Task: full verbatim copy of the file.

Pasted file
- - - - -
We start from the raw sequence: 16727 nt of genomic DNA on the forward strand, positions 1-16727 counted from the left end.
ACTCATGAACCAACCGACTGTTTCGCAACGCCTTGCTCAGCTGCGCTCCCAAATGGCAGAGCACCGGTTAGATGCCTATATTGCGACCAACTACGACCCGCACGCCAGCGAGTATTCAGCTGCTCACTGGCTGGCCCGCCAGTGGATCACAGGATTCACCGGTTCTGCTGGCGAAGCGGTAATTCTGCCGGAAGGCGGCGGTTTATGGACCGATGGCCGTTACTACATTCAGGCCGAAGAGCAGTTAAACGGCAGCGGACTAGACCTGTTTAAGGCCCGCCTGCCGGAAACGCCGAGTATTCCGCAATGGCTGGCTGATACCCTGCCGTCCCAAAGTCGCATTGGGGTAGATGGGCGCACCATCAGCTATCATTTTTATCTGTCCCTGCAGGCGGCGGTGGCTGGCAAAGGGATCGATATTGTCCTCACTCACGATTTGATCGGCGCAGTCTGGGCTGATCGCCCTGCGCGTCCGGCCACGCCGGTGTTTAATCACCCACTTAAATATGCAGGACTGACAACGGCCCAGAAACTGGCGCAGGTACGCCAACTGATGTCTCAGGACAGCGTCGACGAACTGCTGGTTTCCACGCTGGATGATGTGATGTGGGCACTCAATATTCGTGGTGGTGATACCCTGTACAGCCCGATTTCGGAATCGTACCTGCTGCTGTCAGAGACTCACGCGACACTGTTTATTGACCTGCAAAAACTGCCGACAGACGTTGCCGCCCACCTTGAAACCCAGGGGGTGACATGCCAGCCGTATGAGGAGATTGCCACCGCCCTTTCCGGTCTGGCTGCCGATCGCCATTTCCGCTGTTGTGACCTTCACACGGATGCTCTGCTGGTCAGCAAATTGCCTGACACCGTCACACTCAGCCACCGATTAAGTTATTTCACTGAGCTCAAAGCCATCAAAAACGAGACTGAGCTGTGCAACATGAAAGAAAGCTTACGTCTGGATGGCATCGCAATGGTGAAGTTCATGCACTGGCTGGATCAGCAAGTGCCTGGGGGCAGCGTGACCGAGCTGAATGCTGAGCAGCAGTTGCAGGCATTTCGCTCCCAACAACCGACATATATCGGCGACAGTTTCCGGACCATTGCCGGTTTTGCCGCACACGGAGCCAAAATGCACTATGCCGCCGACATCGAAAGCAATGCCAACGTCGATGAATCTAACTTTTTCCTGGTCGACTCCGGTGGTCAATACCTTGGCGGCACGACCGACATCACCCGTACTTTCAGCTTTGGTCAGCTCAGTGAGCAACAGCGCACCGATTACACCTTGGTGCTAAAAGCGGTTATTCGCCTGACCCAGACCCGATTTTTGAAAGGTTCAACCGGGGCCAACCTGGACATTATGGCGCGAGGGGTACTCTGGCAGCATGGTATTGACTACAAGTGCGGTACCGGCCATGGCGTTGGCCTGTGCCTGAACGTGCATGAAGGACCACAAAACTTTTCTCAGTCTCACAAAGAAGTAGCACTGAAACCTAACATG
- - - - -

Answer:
We start from the raw sequence: 16727 nt of genomic DNA on the forward strand, positions 1-16727 counted from the left end.
ACTCATGAACCAACCGACTGTTTCGCAACGCCTTGCTCAGCTGCGCTCCCAAATGGCAGAGCACCGGTTAGATGCCTATATTGCGACCAACTACGACCCGCACGCCAGCGAGTATTCAGCTGCTCACTGGCTGGCCCGCCAGTGGATCACAGGATTCACCGGTTCTGCTGGCGAAGCGGTAATTCTGCCGGAAGGCGGCGGTTTATGGACCGATGGCCGTTACTACATTCAGGCCGAAGAGCAGTTAAACGGCAGCGGACTAGACCTGTTTAAGGCCCGCCTGCCGGAAACGCCGAGTATTCCGCAATGGCTGGCTGATACCCTGCCGTCCCAAAGTCGCATTGGGGTAGATGGGCGCACCATCAGCTATCATTTTTATCTGTCCCTGCAGGCGGCGGTGGCTGGCAAAGGGATCGATATTGTCCTCACTCACGATTTGATCGGCGCAGTCTGGGCTGATCGCCCTGCGCGTCCGGCCACGCCGGTGTTTAATCACCCACTTAAATATGCAGGACTGACAACGGCCCAGAAACTGGCGCAGGTACGCCAACTGATGTCTCAGGACAGCGTCGACGAACTGCTGGTTTCCACGCTGGATGATGTGATGTGGGCACTCAATATTCGTGGTGGTGATACCCTGTACAGCCCGATTTCGGAATCGTACCTGCTGCTGTCAGAGACTCACGCGACACTGTTTATTGACCTGCAAAAACTGCCGACAGACGTTGCCGCCCACCTTGAAACCCAGGGGGTGACATGCCAGCCGTATGAGGAGATTGCCACCGCCCTTTCCGGTCTGGCTGCCGATCGCCATTTCCGCTGTTGTGACCTTCACACGGATGCTCTGCTGGTCAGCAAATTGCCTGACACCGTCACACTCAGCCACCGATTAAGTTATTTCACTGAGCTCAAAGCCATCAAAAACGAGACTGAGCTGTGCAACATGAAAGAAAGCTTACGTCTGGATGGCATCGCAATGGTGAAGTTCATGCACTGGCTGGATCAGCAAGTGCCTGGGGGCAGCGTGACCGAGCTGAATGCTGAGCAGCAGTTGCAGGCATTTCGCTCCCAACAACCGACATATATCGGCGACAGTTTCCGGACCATTGCCGGTTTTGCCGCACACGGAGCCAAAATGCACTATGCCGCCGACATCGAAAGCAATGCCAACGTCGATGAATCTAACTTTTTCCTGGTCGACTCCGGTGGTCAATACCTTGGCGGCACGACCGACATCACCCGTACTTTCAGCTTTGGTCAGCTCAGTGAGCAACAGCGCACCGATTACACCTTGGTGCTAAAAGCGGTTATTCGCCTGACCCAGACCCGATTTTTGAAAGGTTCAACCGGGGCCAACCTGGACATTATGGCGCGAGGGGTACTCTGGCAGCATGGTATTGACTACAAGTGCGGTACCGGCCATGGCGTTGGCCTGTGCCTGAACGTGCATGAAGGACCACAAAACTTTTCTCAGTCTCACAAAGAAGTAGCACTGAAACCTAACATG